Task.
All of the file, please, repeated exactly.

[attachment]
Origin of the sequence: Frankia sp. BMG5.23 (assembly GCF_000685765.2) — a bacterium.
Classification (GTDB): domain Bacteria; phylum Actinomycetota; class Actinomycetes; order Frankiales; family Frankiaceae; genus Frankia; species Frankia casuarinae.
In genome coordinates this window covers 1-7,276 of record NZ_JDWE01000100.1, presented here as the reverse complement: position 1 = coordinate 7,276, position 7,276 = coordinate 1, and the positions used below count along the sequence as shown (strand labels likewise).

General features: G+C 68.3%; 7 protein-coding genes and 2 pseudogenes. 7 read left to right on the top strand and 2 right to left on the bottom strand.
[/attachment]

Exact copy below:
Origin of the sequence: Frankia sp. BMG5.23 (assembly GCF_000685765.2) — a bacterium.
Classification (GTDB): domain Bacteria; phylum Actinomycetota; class Actinomycetes; order Frankiales; family Frankiaceae; genus Frankia; species Frankia casuarinae.
In genome coordinates this window covers 1-7,276 of record NZ_JDWE01000100.1, presented here as the reverse complement: position 1 = coordinate 7,276, position 7,276 = coordinate 1, and the positions used below count along the sequence as shown (strand labels likewise).

General features: G+C 68.3%; 7 protein-coding genes and 2 pseudogenes. 7 read left to right on the top strand and 2 right to left on the bottom strand.